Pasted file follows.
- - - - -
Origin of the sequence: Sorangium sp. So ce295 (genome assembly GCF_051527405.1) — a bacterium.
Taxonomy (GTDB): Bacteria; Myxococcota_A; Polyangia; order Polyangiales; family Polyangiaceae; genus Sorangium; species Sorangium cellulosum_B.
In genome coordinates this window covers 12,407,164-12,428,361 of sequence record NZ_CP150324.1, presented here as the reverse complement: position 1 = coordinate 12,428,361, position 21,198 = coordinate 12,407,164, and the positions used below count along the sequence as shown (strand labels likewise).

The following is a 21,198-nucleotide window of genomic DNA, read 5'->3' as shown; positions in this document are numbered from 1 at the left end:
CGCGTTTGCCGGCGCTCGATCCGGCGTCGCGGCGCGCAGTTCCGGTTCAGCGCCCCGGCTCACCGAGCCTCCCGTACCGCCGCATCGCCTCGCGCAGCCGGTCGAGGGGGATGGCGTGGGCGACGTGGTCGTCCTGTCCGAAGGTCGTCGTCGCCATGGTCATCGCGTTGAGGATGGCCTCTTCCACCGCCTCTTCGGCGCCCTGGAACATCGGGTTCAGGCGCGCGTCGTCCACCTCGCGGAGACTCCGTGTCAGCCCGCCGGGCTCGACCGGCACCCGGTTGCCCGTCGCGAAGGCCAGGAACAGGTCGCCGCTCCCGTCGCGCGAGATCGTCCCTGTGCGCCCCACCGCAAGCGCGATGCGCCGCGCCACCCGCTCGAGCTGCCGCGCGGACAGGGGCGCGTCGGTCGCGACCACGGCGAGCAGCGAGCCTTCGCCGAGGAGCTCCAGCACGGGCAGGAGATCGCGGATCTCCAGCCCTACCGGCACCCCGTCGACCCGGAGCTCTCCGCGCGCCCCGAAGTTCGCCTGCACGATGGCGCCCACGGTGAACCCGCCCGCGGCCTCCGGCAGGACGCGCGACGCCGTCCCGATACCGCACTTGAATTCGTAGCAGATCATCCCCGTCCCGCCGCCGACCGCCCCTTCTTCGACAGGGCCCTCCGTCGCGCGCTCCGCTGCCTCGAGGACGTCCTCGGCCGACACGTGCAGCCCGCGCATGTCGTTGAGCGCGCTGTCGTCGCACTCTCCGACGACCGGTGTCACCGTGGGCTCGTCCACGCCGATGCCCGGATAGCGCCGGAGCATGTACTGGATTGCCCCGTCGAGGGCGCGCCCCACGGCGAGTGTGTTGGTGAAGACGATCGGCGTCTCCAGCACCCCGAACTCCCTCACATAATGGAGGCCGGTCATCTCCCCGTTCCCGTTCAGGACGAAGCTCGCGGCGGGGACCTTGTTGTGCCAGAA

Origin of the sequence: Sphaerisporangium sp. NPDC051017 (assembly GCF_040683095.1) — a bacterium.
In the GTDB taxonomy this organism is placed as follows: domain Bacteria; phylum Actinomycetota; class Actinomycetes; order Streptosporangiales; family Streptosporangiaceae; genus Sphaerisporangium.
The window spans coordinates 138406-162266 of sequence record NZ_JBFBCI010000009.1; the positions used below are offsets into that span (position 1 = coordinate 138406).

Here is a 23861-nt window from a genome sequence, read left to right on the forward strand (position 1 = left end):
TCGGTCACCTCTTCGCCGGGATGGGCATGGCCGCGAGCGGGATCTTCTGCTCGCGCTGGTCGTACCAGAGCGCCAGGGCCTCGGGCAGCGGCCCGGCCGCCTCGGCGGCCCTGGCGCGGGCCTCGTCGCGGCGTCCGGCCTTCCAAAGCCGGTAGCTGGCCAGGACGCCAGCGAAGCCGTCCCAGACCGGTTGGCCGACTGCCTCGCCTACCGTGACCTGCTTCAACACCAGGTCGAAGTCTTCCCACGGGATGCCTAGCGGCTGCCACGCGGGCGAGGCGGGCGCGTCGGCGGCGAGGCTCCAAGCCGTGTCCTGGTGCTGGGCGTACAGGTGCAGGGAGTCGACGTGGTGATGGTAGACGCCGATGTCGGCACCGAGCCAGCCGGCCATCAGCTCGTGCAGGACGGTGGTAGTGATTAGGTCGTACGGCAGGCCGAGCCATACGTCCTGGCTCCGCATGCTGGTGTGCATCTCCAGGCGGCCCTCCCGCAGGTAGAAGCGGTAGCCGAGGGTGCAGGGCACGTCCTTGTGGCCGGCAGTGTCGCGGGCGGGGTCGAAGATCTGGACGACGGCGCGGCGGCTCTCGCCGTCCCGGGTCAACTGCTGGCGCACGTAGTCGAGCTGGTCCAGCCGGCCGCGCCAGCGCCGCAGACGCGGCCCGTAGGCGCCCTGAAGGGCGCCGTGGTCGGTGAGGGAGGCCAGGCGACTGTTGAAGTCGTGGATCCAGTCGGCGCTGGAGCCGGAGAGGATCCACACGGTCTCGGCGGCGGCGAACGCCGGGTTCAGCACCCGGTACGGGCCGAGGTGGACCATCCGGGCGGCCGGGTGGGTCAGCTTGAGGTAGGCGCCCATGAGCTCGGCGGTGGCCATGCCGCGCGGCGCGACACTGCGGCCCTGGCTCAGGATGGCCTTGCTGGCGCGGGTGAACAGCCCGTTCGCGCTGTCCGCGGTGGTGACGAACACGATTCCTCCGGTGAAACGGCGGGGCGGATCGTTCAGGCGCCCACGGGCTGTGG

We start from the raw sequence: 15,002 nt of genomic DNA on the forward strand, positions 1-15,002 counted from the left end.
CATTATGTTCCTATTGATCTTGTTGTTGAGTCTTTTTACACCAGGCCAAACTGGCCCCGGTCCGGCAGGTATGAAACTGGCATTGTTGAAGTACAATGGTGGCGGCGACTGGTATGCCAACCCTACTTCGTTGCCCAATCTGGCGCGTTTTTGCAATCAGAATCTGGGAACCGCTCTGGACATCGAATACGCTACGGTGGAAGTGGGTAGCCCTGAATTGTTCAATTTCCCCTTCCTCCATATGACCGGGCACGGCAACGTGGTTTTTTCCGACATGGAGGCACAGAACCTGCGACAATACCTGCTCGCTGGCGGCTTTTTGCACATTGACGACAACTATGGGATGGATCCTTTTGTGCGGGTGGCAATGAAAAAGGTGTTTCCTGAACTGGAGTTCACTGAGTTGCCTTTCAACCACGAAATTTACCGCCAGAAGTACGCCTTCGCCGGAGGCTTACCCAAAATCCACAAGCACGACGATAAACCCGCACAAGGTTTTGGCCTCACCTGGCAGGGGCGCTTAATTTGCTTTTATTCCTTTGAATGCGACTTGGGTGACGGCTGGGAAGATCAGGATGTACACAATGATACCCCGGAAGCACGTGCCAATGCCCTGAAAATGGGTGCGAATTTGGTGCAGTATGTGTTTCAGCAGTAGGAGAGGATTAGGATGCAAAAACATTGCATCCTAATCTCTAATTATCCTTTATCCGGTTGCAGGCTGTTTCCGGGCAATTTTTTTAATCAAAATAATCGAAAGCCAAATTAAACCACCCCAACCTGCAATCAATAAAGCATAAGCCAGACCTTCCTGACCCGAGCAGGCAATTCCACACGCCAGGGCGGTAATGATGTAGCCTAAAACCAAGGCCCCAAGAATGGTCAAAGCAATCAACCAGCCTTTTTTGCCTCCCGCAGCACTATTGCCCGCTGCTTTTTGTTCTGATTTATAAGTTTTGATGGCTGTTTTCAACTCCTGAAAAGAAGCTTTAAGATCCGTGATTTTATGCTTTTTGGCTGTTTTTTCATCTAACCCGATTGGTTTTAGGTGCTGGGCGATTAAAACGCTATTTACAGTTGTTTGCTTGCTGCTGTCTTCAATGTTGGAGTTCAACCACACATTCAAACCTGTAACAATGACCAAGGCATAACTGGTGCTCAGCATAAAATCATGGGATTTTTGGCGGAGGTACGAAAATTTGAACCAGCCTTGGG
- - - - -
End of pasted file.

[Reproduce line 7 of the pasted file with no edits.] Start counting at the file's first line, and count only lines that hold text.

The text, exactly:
In the GTDB taxonomy this organism is placed as follows: domain Bacteria; phylum Actinomycetota; class Actinomycetes; order Streptosporangiales; family Streptosporangiaceae; genus Sphaerisporangium.